Many of us spend more time with coworkers than our families, so when the office Karen is being a backstabbing snake it can take a serious toll on our mental well-being. To help with the situation, we looked to the experts to help with insights and solutions to workplace drama. From know-it-alls like Angela to straight up tattle-tales like Dwight, here are the most common signs to look out for, and professional advice on what to do when dealing with a sketchy colleague in the office — or even from home.
“Pick up the phone right away. Talk to them directly about the issues and let them know that you’d prefer they call you to discuss things directly," suggests HR professional Kelsey Miller. "Then, follow up with an email (Reply All in this case!) letting everyone else know you’ve taken care of it."
The Passive Aggressive Work Friend
As suggested with the CC’er, talk to them directly about the issues and let them know that you’d prefer to discuss privately in person.
The Quick Favour Asker
“Show appreciation for their compliment but politely explain that you have your own work to complete,” HR specialist Erica Killeen says. “If you do have some extra time, let them know that you would be willing to help them so that in the future they are able to accomplish their tasks on their own.”
The Forgetful Foe
As suggested when dealing with the Quick Favour Asker, politely explain that you have your own work to complete.
The Jealous Type
“Try to focus on the things that you can control. Being good at your job is something to be proud of, and jealous and resentful coworkers should not affect that. If it begins to affect your work by them not being a team player, try approaching them first to address the issue. If they remain difficult after that speak with a manager with your concerns.”
As suggested when dealing with the Jealous Type, if it begins to affect your work approach them first to address the issue. If they remain difficult after that speak with a manager about your concerns.
As suggested when dealing with the Liar and the Jealous type, if you feel comfortable, approach them first to address the issue. If they remain difficult after that, take it to management or HR.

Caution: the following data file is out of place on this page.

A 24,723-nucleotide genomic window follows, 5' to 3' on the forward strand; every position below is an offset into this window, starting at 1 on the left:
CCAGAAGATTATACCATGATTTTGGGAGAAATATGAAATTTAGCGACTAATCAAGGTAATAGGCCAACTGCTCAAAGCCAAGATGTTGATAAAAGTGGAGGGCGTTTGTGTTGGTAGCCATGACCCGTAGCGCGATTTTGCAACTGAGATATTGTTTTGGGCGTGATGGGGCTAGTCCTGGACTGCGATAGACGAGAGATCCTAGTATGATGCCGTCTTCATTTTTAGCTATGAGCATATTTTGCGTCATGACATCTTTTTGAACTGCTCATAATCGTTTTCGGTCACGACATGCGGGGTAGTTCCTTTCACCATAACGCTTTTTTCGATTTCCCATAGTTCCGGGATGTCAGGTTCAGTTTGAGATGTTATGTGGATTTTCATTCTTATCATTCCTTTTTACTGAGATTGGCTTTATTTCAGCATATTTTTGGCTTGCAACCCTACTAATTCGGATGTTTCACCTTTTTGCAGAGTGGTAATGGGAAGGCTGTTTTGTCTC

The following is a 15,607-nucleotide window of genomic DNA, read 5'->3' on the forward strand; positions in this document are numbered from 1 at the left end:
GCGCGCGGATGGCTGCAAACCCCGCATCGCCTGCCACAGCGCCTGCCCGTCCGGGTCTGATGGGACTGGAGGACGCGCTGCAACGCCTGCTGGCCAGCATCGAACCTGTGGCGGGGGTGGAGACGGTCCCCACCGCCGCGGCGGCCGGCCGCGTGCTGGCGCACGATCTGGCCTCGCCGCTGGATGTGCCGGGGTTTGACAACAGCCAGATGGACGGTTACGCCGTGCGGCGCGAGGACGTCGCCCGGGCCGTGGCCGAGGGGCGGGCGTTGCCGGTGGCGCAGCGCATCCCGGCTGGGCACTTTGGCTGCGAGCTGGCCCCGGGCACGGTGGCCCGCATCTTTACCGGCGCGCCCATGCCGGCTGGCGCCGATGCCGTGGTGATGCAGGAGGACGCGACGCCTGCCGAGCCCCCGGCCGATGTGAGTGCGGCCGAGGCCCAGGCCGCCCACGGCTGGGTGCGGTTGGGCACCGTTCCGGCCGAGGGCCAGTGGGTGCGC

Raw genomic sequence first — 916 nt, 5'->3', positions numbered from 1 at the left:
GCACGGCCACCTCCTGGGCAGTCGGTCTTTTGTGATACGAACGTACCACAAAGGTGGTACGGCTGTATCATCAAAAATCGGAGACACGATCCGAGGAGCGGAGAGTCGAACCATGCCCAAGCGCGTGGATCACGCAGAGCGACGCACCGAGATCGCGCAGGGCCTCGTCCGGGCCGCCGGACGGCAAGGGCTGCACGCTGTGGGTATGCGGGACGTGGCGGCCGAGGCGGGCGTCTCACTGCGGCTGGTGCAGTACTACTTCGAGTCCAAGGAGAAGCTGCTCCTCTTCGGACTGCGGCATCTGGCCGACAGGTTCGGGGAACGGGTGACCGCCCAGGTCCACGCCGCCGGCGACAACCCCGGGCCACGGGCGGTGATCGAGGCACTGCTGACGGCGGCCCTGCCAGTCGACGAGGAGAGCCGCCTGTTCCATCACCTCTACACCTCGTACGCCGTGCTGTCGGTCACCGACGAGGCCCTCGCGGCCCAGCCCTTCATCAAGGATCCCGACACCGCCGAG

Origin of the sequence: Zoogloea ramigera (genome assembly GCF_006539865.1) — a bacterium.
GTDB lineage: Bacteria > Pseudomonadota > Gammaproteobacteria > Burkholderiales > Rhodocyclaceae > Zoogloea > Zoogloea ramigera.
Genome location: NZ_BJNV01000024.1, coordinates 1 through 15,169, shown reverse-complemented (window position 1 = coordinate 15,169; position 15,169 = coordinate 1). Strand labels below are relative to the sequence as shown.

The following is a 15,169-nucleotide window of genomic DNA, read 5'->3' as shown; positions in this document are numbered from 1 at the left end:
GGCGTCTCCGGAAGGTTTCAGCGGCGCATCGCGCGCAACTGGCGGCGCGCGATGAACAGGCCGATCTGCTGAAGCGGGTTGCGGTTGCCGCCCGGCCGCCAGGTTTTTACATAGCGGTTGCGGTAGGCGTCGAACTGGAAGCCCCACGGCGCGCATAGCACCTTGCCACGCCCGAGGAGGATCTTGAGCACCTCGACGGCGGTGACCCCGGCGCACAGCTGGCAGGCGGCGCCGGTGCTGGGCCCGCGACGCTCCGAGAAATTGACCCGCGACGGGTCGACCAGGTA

The Teacher’s Pet
“Getting overly involved in the actions of other colleagues is only going to negatively affect your work performance and mood," HR specialist Erica Killeen says. "Trust that your dedication and hard work speaks for itself to your boss and that they are capable of determining what actions earn respect."
The Disrespectful Teammate
“Ignore the office gossip and focus on you," she says. "Make sure you keep diligent notes on your own work and check in with your manager often, so they know how hard you are working. Don’t be afraid to stand up to this teammate in meetings and defend yourself (easier said than done, I know!). Some people need to be put in their place to learn a lesson.”
“People micromanage because letting go of control is frightening to them. First, take a look at your work and ensure there is nothing you are doing that needs to be micromanaged i.e. showing up late, missing deadlines," HR specialist Erica Killeen explains. "Secondly, anticipate what they are looking for. Showing your manager you are ahead of the game will build confidence and trust. Thirdly, provide updates. If you keep them involved they will start to feel more comfortable giving up some of their control to you."
The Sly Backstabber
“Documentation is key when dealing with backstabbers. Keep notes of situations where they’ve worked their way through a project off the backs of others! If you’re not comfortable talking to them directly once you have your examples, take it to their manager,” HR professional Kelsey Miller advises.
The Not-So-Sly Backstabber
The Hot Head
“Take a deep breath yourself before diving in with this one. Hotheads can drag you in with their aggressively negative energy very easily," HR professional, Kelsey Miller says. "Treat them like you would a toddler having a tantrum — don’t react in the moment and wait until things calm down before discussing the issues directly with them."
“I am a big believer that people’s true colours eventually come through. If you have come to the realization that you are working with a narcissist most likely your other colleagues and bosses will as well," she says. "Do your best to ignore their actions, resist challenging them, realize their insecurities, accept the likelihood of them not changing their behaviour and set clear boundaries within that relationship.”
“This screams confidence issues! I would acknowledge where they are doing well but underline the importance of working with the team towards a common goal," HR professional, Kelsey Miller suggests. "A good heart-to-heart with this colleague would go a long way."